Stickler is a former coal company manager with such a lousy safety record at the companies he’d run that his nomination as head of the Mine Safety and Health Administration was twice rejected by senators from both parties, forcing Bush to sneak him in the back door with a recess appointment.
The Times finally gets around to mentioning this on page two of the article:
In trying to block his appointment, critics highlighted Mr. Stickler’s tenure as director of the Pennsylvania Bureau of Deep Mine Safety and questioned his management at the Beth Energy mines in Pennsylvania, where the mine workers’ union said mines he supervised had an accident rate higher than the national average, in some cases double it.
Who writes this stuff, the MSHA’s press secretary? Even when they actually take Stickler to task for his lousy safety record as head of the country’s mine safety agency, they do it in muted tones on the second page (below the fold, no doubt, in the dead tree edition) of an article. Even the article’s title “Mine Safety Leader Loses Some Respect for Actions in Utah” is an understatement of titanic proportion. The guy has spent much of his career ignoring mine safety in pursuit of profit for his employers. A better title would be “Mine Safety Leader Loses Last Shred of Conscience Down a Mineshaft In Utah”. Can’t anyone besides a blogger point this out?
Not to be outdone, Bob Murray posted this comment to Google:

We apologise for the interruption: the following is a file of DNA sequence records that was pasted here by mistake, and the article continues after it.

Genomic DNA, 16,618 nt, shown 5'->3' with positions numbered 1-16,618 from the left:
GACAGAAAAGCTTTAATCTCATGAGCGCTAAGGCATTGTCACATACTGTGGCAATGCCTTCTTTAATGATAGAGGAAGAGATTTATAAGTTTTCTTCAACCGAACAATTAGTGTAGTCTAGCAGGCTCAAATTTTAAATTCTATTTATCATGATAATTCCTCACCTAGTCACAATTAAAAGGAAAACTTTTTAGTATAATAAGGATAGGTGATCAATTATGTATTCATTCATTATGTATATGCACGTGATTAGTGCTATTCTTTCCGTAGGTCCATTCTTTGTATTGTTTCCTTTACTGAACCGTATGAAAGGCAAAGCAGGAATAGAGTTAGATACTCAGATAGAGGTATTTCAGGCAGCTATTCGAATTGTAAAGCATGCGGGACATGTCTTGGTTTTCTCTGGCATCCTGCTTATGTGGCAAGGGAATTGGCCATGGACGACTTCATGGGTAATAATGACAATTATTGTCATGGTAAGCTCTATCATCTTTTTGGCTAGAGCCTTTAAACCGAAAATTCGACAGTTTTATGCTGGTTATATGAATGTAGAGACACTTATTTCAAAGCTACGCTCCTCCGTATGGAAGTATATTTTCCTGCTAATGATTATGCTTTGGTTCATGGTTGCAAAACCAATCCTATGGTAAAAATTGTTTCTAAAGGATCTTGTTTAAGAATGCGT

August 22, 2007 – We are totally focused on the recovery of these miners and in administering to the welfare of their families.
The trauma from this natural disaster has been great for many, but we will not be deterred, and we will not leave this mountain until we achieve a resolution to this tragedy.
I wish I had half this guy’s chutzpah. To continue to maintain that this was a natural disaster, when both mining safety experts and seismologists from the USGS and two universities have quite clearly explained that it wasn’t is a new low in this department. If we had a few more honest journalists in this country, it might actually be considered unnatural, or at least doomed to failure. As it is, he’s just working the system. Apparently, he’s working it pretty well, too. Here’s Richard Stickler, as quoted by the NY Times:
As for the deadly rescue effort, he said: “We felt confident we were putting in the maximum support and protection, and that there was no immediate danger. These mountain bumps are something you can’t predict.”
Yep. Those little bumps just can’t be predicted, can they? Except by people who understand physics and geology, of course – things you’d expect someone who is running the Mine Safety and Health Administration to comprehend. For that matter, anyone who has seen termites undermine the structure of a house could probably comprehend this situation. Yet the press largely refuse to call bullshit on either Stickler or Murray on this issue.
Has anyone besides Arianna Huffington and the Salt Lake Tribune called him out on this one? Doesn’t look like it. In stark contrast to the reporting of the “local” newspaper, the national news seems to not miss a chance to shill for the owner of the mine and his protector in the MSHA.
All in all, the press in this country have shown themselves to be the same sort of people who caused this disaster – people more interested in their own profits than they are in doing the jobs they’re supposed to be doing.